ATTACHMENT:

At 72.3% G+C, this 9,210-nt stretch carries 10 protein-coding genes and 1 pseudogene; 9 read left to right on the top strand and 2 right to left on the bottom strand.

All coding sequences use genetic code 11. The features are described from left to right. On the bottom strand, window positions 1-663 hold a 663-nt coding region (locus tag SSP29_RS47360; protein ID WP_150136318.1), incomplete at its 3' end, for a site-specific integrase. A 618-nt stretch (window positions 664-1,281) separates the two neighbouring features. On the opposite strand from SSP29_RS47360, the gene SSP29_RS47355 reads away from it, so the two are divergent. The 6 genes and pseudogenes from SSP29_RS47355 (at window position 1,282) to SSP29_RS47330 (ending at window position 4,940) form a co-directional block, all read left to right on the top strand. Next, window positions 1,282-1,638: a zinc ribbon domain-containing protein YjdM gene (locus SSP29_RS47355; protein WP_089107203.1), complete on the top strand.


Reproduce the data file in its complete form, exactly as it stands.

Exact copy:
At 72.3% G+C, this 9,210-nt stretch carries 10 protein-coding genes and 1 pseudogene; 9 read left to right on the top strand and 2 right to left on the bottom strand.

All coding sequences use genetic code 11. The features are described from left to right. On the bottom strand, window positions 1-663 hold a 663-nt coding region (locus tag SSP29_RS47360; protein ID WP_150136318.1), incomplete at its 3' end, for a site-specific integrase. A 618-nt stretch (window positions 664-1,281) separates the two neighbouring features. On the opposite strand from SSP29_RS47360, the gene SSP29_RS47355 reads away from it, so the two are divergent. The 6 genes and pseudogenes from SSP29_RS47355 (at window position 1,282) to SSP29_RS47330 (ending at window position 4,940) form a co-directional block, all read left to right on the top strand. Next, window positions 1,282-1,638: a zinc ribbon domain-containing protein YjdM gene (locus SSP29_RS47355; protein WP_089107203.1), complete on the top strand.